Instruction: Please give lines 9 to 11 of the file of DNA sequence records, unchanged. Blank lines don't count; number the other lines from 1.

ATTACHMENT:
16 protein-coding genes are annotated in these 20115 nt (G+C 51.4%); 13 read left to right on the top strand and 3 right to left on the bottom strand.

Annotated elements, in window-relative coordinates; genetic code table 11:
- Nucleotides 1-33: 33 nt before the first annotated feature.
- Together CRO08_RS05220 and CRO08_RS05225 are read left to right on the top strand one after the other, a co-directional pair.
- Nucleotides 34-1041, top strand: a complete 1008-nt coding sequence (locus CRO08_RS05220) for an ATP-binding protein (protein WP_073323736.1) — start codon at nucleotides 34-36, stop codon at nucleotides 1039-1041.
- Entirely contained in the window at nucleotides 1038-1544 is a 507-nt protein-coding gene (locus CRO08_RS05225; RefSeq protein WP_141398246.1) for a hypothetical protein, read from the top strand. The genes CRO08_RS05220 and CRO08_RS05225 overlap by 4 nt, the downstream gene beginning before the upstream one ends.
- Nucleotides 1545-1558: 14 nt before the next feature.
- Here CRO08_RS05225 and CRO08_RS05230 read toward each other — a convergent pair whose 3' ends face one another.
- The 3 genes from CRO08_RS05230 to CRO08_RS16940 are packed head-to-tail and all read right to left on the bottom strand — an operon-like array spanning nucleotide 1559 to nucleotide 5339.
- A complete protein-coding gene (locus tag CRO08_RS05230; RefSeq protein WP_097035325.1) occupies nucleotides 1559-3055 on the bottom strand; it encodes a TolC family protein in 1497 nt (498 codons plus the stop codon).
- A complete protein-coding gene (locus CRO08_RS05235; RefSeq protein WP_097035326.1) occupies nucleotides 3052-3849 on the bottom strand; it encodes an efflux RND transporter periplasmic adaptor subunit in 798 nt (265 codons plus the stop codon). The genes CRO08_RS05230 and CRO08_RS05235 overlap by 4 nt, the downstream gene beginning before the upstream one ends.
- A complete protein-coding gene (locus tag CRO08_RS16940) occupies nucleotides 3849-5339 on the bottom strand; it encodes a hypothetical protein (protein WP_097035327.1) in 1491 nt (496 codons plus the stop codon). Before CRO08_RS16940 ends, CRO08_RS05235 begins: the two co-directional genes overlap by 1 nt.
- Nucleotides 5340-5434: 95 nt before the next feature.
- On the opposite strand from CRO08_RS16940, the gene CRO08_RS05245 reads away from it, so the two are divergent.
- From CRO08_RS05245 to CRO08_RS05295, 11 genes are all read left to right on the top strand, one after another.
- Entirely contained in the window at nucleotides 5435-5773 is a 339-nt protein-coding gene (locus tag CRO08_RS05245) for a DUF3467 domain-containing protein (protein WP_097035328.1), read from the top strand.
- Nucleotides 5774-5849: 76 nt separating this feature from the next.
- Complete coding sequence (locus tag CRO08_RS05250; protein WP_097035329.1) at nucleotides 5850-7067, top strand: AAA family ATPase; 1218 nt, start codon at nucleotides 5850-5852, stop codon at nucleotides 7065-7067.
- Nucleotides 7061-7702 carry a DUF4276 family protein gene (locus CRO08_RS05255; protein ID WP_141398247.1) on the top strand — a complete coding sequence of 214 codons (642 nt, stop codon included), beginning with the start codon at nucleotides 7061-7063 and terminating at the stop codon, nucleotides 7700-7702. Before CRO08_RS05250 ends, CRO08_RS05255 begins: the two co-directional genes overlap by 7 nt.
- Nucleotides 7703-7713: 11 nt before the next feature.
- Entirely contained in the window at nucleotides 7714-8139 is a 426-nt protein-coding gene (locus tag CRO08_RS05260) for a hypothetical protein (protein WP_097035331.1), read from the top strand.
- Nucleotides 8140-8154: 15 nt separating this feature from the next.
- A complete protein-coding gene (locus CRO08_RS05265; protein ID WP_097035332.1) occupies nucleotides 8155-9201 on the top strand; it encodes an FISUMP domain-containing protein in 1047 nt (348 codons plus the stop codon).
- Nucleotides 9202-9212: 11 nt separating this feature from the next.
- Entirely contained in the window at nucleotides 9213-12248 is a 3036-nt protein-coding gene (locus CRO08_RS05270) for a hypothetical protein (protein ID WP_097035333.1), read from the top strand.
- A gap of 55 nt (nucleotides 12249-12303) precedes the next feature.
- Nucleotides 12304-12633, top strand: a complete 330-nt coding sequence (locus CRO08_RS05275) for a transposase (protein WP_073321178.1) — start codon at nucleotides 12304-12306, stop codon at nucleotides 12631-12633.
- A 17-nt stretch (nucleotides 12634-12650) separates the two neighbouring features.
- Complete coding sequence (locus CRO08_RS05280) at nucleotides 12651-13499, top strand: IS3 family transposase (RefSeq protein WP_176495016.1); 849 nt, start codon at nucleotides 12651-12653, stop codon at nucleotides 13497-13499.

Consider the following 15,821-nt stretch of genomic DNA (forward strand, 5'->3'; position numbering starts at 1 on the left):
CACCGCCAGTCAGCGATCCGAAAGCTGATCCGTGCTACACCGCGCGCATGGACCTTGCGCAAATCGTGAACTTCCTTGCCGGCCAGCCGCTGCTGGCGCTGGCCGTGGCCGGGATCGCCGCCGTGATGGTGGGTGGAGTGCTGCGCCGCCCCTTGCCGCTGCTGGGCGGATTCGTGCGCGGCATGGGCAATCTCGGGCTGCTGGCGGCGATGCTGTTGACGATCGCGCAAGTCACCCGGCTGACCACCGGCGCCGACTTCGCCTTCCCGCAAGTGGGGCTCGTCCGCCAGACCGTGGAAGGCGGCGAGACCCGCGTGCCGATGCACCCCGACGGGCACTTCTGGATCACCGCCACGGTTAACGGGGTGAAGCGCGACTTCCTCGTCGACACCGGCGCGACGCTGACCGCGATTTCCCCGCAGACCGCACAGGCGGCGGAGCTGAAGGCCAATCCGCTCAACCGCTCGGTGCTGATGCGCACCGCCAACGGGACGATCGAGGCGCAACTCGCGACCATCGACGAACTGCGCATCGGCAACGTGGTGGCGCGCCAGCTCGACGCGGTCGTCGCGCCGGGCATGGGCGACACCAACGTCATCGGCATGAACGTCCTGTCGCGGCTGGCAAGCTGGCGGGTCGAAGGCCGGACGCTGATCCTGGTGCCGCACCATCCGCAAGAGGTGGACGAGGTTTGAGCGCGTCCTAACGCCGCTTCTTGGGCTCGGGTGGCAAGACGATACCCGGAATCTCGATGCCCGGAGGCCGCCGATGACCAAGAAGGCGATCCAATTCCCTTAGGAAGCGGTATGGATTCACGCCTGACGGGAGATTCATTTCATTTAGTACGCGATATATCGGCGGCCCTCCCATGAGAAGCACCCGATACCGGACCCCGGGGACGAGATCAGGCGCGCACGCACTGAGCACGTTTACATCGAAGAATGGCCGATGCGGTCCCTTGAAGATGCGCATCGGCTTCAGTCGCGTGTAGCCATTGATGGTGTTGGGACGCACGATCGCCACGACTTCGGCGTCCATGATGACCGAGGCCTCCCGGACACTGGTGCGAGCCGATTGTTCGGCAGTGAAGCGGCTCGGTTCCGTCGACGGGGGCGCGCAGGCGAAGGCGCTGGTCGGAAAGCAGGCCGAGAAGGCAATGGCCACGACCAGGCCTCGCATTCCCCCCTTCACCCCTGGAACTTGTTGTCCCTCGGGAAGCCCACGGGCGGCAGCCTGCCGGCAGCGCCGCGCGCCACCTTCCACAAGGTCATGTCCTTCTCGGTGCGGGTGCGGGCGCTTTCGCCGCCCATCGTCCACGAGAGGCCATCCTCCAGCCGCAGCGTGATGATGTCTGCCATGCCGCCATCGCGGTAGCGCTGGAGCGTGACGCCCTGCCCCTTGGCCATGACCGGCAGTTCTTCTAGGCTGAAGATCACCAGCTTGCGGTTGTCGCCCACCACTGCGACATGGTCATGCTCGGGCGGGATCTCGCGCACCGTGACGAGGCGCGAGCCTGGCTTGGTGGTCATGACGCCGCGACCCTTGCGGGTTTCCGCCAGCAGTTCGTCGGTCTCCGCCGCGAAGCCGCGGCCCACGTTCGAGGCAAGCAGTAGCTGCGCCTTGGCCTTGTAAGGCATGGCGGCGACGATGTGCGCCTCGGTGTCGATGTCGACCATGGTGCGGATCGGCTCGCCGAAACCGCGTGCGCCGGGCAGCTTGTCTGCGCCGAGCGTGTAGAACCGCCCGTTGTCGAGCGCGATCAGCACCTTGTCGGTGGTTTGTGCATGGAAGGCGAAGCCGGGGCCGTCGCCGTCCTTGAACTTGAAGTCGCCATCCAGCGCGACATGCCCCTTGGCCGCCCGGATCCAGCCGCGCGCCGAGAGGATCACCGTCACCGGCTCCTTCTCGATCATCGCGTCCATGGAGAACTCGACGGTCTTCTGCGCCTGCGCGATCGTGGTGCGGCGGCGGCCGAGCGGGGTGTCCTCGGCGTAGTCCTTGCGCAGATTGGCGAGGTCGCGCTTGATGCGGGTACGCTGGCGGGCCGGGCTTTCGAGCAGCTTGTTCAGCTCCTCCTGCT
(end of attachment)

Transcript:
- The 3 genes from CRO08_RS05230 to CRO08_RS16940 are packed head-to-tail and all read right to left on the bottom strand — an operon-like array spanning nucleotide 1559 to nucleotide 5339.
- A complete protein-coding gene (locus tag CRO08_RS05230; RefSeq protein WP_097035325.1) occupies nucleotides 1559-3055 on the bottom strand; it encodes a TolC family protein in 1497 nt (498 codons plus the stop codon).
- A complete protein-coding gene (locus CRO08_RS05235; RefSeq protein WP_097035326.1) occupies nucleotides 3052-3849 on the bottom strand; it encodes an efflux RND transporter periplasmic adaptor subunit in 798 nt (265 codons plus the stop codon). The genes CRO08_RS05230 and CRO08_RS05235 overlap by 4 nt, the downstream gene beginning before the upstream one ends.